Wednesday, October 19, 2011

High Risk Applications

Many supplier specifications, especially those for products that have broad potential uses, will contain language like the following:

“SUPPLIER products are not authorized for use in high-risk applications (such as life support) where a failure of the SUPPLIER product would reasonably be expected to cause severe personal injury or death, unless officers of the parties have executed an agreement specifically governing such use.“ “Buyer must fully indemnify SUPPLIER and its representatives against any damages arising out of the use of SUPPLIER products in such high-risk applications”.

In some cases the supplier may be truly seeking to avoid the use of their products in those types of applications simply because they do not want to be exposed to the potential liability that could occur. In other situations a supplier may be willing to assume the risk provided they can know and agree when its being used in that manner. The requirement for agreement by officers allows for both different terms and different pricing to be negotiated for sales into those applications. In times of shortages of certain electrical components for computers we would find that suppliers had inventories of virtually the same component with a different part number that was being sold in the medical products business for three (3) times the price.Whenever you encounter these types of provisions where the supplier is insisting on including such terms, always involve your lawyer.

Companies know how their product was designed, and how they intended it to be used. They don’t know how their customer may use it or how it may be used by subsequent owners. Those are things the buyer can’t control. A product could be cannibalized for parts and those parts could be used anywhere. So the first problem with such a provision is it makes the buyer liable over potential use that they can’t control. The mere fact that the product ends-up in that use makes the buyer liable. The best the buyer may be able to commit is that they will not knowingly sell the products in those uses.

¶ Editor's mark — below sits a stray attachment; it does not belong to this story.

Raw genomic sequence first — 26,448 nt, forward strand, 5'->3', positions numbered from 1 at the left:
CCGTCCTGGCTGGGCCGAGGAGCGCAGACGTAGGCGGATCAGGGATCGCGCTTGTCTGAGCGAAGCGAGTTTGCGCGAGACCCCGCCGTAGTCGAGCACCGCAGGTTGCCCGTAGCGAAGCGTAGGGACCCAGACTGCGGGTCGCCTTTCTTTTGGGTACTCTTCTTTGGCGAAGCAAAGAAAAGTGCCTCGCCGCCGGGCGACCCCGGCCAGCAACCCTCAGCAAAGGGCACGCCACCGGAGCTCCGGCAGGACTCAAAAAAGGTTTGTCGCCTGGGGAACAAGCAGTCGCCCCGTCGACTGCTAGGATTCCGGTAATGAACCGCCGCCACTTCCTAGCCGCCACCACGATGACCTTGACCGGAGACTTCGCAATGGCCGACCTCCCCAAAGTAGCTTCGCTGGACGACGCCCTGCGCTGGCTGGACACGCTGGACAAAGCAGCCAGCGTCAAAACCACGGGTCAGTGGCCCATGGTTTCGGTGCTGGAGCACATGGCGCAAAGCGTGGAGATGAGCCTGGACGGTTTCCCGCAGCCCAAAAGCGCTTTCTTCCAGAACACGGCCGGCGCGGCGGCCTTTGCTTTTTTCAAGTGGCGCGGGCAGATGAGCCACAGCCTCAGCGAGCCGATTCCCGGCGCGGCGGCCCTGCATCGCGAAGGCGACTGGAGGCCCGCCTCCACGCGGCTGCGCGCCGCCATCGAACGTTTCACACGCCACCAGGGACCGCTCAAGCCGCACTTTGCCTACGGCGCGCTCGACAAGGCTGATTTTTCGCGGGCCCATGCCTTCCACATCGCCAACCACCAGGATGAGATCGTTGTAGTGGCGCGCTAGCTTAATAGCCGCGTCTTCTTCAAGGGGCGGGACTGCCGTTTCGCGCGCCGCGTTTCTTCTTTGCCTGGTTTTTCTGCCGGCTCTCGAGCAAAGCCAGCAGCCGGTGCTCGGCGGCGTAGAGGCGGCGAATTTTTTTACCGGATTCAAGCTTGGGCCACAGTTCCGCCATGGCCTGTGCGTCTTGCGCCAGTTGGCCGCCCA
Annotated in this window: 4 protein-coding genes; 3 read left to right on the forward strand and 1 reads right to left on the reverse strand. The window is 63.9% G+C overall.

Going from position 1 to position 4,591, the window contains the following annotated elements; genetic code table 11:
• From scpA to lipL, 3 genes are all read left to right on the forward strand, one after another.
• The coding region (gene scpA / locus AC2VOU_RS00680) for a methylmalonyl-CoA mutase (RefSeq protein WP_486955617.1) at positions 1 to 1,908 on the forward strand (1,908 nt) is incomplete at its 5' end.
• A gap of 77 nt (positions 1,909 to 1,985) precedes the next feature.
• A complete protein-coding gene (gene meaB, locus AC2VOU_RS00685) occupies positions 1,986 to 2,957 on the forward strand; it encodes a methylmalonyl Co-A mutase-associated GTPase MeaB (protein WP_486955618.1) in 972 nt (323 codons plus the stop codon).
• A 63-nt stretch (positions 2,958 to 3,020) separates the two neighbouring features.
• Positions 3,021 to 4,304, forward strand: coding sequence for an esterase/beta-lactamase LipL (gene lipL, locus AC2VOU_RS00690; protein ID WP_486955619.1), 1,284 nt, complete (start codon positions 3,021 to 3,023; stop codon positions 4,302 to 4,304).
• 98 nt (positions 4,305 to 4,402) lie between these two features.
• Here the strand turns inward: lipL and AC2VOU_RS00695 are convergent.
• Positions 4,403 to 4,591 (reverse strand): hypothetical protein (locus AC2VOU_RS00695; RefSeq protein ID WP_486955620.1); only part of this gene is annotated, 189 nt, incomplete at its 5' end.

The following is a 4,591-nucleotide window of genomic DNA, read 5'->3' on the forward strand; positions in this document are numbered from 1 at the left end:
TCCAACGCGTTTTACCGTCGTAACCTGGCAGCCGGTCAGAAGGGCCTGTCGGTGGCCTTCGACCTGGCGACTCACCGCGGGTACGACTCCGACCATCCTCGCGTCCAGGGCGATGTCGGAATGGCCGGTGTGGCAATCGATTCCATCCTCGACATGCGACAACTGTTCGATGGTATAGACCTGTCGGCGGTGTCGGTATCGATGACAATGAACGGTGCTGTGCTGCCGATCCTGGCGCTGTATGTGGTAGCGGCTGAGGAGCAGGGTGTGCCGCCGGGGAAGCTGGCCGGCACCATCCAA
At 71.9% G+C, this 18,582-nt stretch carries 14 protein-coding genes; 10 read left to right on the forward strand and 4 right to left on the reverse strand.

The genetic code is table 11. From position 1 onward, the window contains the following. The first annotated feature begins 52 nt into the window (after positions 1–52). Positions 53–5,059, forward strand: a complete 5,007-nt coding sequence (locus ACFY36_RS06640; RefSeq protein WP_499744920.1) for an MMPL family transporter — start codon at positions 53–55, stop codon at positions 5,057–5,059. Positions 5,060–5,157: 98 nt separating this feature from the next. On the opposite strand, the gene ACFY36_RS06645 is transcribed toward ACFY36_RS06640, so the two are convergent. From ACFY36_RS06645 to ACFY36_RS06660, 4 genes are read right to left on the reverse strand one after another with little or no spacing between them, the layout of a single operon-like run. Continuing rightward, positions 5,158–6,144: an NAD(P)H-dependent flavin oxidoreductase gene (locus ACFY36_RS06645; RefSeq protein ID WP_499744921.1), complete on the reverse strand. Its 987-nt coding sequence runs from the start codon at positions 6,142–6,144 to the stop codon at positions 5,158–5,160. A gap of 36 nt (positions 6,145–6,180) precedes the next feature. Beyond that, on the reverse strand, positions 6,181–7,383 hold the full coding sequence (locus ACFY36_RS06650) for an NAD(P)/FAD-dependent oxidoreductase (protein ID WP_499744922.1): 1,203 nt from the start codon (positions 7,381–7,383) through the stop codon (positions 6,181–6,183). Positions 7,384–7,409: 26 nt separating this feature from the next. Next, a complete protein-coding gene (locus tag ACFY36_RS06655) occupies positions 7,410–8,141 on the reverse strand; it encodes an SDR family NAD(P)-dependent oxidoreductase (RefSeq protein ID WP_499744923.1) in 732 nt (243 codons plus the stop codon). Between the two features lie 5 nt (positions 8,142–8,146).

Even is a supplier would agree to having the buyer be liable only if they knowingly used the product those applications, most language is still far too broad. The problem with the language
above is they that didn’t define a high risk application. They gave one example (such as life support) and then combined that with a very open ended statement (combined where a failure of the SUPPLIER product would reasonably be expected to cause severe personal injury or death”.
Under that definition any item that failed and caused a fire which caused personal injury or death,would be considered high-risk. Any item that failed and caused a short circuit that could severely injure or kill someone would be considered high risk. For electrical components that would mean that every component that had high voltages running through it would be high-risk. I don’t think that’s the goal of high-risk. To agree you would need to clearly define exactly what high risk uses are, so that you could understand when you were selling into those applications and could get your customer to agree to indemnify you.

I like to avoid these negotiations. The tactic I use is when the supplier is selling the same or similar products through distribution, I will ask them how are they managing the risk in those situations. They are not the supplier to the end customer, the distributor is. They do not have privity of contract with the distributor’s customer. How do they enforce something that’s not part of any agreement with the customer? The reason why I do this is if they can’t prove to me that they can manage and enforce it through that channel, I tell them don’t ask me to agree to do something they can’t do. Most of the time that ends it.

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